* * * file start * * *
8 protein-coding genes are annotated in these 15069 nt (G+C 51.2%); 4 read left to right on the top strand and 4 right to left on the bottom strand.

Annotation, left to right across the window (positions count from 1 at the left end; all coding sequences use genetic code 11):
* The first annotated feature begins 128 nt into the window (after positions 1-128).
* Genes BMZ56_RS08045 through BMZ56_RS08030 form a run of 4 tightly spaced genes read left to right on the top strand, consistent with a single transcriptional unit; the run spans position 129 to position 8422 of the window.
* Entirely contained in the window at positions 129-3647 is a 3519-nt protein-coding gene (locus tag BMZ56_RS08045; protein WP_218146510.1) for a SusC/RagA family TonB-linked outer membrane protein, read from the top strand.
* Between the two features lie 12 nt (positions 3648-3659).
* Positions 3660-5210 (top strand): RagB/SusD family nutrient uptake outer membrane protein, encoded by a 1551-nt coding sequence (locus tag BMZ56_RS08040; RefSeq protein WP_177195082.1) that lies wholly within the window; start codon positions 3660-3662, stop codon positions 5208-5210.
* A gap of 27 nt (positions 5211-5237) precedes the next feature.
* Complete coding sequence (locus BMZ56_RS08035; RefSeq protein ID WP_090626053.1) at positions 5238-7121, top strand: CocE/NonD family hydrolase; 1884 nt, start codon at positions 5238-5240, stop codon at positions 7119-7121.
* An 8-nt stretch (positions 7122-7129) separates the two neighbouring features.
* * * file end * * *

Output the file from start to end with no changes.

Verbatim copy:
8 protein-coding genes are annotated in these 15069 nt (G+C 51.2%); 4 read left to right on the top strand and 4 right to left on the bottom strand.

Annotation, left to right across the window (positions count from 1 at the left end; all coding sequences use genetic code 11):
* The first annotated feature begins 128 nt into the window (after positions 1-128).
* Genes BMZ56_RS08045 through BMZ56_RS08030 form a run of 4 tightly spaced genes read left to right on the top strand, consistent with a single transcriptional unit; the run spans position 129 to position 8422 of the window.
* Entirely contained in the window at positions 129-3647 is a 3519-nt protein-coding gene (locus tag BMZ56_RS08045; protein WP_218146510.1) for a SusC/RagA family TonB-linked outer membrane protein, read from the top strand.
* Between the two features lie 12 nt (positions 3648-3659).
* Positions 3660-5210 (top strand): RagB/SusD family nutrient uptake outer membrane protein, encoded by a 1551-nt coding sequence (locus tag BMZ56_RS08040; RefSeq protein WP_177195082.1) that lies wholly within the window; start codon positions 3660-3662, stop codon positions 5208-5210.
* A gap of 27 nt (positions 5211-5237) precedes the next feature.
* Complete coding sequence (locus BMZ56_RS08035; RefSeq protein ID WP_090626053.1) at positions 5238-7121, top strand: CocE/NonD family hydrolase; 1884 nt, start codon at positions 5238-5240, stop codon at positions 7119-7121.
* An 8-nt stretch (positions 7122-7129) separates the two neighbouring features.